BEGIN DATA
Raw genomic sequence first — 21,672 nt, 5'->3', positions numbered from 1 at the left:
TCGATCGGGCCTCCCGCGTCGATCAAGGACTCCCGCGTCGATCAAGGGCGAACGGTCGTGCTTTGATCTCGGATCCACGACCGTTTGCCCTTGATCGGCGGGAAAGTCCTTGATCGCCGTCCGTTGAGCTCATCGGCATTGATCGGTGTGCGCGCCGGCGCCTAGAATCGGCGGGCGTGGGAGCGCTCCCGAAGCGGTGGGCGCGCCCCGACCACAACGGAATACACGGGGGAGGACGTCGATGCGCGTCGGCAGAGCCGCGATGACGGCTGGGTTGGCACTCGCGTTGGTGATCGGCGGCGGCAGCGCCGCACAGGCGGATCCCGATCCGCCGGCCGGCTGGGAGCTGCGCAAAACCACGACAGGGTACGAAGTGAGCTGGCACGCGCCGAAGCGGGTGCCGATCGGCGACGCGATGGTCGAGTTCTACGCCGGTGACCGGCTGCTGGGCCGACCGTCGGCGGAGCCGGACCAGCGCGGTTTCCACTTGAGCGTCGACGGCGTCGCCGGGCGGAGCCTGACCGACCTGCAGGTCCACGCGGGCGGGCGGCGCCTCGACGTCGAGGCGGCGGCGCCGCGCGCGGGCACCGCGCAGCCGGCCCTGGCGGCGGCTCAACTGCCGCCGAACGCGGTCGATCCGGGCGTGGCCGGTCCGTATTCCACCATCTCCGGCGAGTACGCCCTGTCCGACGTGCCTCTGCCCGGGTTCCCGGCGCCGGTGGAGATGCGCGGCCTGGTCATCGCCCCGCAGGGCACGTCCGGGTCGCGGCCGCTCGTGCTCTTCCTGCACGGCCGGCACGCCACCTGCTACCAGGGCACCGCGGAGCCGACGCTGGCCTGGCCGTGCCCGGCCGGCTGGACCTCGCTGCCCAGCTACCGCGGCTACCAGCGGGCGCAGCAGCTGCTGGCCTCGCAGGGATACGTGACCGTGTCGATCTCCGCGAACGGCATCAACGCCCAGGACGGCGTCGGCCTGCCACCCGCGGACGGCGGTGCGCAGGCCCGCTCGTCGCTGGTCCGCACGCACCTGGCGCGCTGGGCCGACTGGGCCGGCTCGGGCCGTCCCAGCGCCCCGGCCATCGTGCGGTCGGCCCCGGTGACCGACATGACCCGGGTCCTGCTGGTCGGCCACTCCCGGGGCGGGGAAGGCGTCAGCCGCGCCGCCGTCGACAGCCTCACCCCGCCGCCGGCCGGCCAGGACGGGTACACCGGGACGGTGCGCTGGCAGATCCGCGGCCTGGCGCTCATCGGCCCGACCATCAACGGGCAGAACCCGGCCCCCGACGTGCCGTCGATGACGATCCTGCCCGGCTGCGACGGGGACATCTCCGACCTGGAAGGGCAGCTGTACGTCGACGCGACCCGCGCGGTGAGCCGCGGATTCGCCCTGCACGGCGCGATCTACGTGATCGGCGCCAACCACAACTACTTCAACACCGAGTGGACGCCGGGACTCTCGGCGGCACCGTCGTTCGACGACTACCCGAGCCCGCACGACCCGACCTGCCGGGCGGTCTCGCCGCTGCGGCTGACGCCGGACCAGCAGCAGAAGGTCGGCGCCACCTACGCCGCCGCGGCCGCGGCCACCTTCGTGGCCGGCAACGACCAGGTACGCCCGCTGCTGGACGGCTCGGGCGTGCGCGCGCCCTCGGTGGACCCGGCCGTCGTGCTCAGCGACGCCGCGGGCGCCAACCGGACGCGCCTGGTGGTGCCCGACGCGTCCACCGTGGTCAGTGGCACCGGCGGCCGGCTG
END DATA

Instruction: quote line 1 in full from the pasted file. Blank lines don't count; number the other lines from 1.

Raw genomic sequence first — 21,672 nt, 5'->3', positions numbered from 1 at the left: